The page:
Website Cookie Policy

We use cookies to give you the best possible online experience. If you continue, we’ll assume you are happy for your web browser to receive all cookies from our website.
See our cookie policy for more information.

Practice Areas

More Information

Leeds: 0113 244 6100

Sheffield: 0114 267 5588


Send us an enquiry

FAQs - Covid-19 GDPR

15 April 2020

We share with you some of the most frequently asked questions relating to COVID19 and data protection issues.

The current COVID19 pandemic is throwing up many challenges to our normal ways of working and the running of our organisations.




The UK's data protection laws are fully in force and have not been suspended or relaxed. Organisations will need to take extra care to ensure that they remain compliant with the GDPR and other data protection regulation in these challenging times. For example, the 72 hour timescale for reporting breaches to the UK's data protection authority, the ICO, and the 1 month timescale for responding to data subject access requests still apply.

It is worth reminding everyone in the organisation of their continuing obligation to report any data protection breaches internally, which is particularly important where people are taking on unfamiliar roles as a result of a reduction in active staff numbers, as undertaking a new role may increase the risk of a breach.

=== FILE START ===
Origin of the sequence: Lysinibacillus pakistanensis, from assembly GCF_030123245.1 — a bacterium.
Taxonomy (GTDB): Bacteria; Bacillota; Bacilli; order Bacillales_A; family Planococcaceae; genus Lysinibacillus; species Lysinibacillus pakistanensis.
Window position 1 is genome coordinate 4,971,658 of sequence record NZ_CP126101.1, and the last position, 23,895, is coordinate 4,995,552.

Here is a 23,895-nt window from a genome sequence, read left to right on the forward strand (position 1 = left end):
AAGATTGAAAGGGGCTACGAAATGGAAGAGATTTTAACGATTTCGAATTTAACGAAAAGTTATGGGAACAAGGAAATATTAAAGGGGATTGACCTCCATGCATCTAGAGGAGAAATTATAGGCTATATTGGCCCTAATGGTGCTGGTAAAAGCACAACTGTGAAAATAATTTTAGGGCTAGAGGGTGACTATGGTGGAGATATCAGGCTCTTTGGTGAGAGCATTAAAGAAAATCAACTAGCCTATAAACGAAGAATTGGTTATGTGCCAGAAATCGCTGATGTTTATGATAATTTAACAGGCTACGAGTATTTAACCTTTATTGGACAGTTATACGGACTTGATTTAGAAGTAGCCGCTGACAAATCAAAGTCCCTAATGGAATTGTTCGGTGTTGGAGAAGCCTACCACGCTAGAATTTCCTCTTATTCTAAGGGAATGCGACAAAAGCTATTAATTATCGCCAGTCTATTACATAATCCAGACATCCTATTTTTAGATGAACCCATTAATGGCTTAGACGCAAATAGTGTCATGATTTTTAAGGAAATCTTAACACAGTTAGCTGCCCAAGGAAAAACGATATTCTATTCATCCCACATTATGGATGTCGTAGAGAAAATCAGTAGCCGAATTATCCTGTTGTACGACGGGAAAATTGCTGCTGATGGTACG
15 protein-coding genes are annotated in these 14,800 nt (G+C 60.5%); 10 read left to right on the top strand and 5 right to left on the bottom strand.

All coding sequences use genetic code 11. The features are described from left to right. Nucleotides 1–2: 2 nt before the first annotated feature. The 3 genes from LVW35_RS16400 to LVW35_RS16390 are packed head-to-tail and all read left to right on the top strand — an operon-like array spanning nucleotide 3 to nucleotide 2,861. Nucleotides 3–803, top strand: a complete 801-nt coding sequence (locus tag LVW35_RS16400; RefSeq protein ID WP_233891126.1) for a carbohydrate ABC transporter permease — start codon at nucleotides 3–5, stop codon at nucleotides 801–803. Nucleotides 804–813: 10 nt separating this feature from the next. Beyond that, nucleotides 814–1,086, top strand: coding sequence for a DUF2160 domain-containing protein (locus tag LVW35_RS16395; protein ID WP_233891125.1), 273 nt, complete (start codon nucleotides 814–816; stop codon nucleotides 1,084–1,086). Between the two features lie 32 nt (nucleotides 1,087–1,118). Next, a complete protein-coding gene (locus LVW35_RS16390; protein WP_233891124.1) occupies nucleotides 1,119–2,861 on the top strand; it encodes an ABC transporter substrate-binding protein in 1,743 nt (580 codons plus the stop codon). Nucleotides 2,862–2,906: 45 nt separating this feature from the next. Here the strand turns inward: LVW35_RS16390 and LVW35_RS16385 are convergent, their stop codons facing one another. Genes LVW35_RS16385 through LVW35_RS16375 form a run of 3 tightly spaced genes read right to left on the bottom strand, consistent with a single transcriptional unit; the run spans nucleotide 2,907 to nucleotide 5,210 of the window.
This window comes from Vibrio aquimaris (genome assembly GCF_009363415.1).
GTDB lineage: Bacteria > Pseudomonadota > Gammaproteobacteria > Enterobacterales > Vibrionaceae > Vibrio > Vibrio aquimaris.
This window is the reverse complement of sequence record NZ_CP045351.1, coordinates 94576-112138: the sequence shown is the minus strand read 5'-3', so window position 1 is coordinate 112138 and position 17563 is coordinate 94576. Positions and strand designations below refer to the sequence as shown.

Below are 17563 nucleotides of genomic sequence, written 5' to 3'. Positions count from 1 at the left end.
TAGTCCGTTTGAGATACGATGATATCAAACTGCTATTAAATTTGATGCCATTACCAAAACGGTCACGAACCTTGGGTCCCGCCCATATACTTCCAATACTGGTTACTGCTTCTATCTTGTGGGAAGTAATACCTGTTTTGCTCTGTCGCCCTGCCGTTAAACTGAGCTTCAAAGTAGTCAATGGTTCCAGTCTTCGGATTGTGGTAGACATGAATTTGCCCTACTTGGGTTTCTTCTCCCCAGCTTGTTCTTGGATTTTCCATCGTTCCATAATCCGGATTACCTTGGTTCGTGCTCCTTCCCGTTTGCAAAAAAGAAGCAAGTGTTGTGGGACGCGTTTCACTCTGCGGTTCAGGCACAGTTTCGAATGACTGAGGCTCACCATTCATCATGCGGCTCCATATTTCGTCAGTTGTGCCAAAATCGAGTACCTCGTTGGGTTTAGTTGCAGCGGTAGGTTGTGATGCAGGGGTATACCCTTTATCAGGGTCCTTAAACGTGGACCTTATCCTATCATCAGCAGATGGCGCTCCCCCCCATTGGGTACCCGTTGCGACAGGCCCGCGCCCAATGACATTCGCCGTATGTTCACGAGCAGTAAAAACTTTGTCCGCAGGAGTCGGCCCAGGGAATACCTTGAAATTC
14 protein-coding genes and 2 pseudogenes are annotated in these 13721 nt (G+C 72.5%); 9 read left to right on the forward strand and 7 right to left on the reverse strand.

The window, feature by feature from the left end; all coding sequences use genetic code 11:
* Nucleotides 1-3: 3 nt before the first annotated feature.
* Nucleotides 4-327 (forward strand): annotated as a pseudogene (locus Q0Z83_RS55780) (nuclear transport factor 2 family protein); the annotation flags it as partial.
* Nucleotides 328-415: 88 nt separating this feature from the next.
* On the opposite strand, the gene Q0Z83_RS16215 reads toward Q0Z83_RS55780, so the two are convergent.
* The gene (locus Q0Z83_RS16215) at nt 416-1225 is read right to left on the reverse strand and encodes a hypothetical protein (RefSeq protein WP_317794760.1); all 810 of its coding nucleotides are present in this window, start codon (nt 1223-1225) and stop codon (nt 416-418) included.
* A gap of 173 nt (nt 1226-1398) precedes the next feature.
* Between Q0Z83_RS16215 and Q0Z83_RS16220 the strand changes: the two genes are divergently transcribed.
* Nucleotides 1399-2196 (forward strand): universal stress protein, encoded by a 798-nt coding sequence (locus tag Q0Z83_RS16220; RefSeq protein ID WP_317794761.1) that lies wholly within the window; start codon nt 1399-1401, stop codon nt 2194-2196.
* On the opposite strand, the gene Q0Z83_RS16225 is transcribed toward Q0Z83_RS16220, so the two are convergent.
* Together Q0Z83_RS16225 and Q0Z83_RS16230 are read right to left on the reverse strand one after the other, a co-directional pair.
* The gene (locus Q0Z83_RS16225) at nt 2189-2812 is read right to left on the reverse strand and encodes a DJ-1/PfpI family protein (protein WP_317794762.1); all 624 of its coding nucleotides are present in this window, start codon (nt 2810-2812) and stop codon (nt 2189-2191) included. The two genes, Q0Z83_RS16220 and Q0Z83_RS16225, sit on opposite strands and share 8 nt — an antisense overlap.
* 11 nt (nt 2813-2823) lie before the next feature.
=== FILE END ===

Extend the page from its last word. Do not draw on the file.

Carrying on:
The ICO have agreed to take a pragmatic view of issues in these times and are understanding of the situation in which organisations find themselves. The key is therefore to be practical and realistic about the approach you are able to take in order to fulfil your data protection obligations. If you have to deviate from normal practices or you are unable to comply with time frames due to remote working and reduced staff levels you should document why you took a certain approach and how that has maintained good data protection practices in the circumstances.


A key principle of data protection law is that personal information should only be shared where it is necessary to do so. So, where an individual is symptomatic of Covid-19, it might be necessary to share that information with others in the workplace so that they can keep an eye out for symptoms and self-isolate accordingly. It is unlikely to be necessary to share that person's identity.

Remember, health information, such as the fact of someone displaying symptoms of COVID19 will be special category personal data. The information is therefore subject to the extra protections afforded to that type of information if it is capable of being connected to an identifiable individual. It should only be shared in limited circumstances, e.g. with the explicit consent of the individual.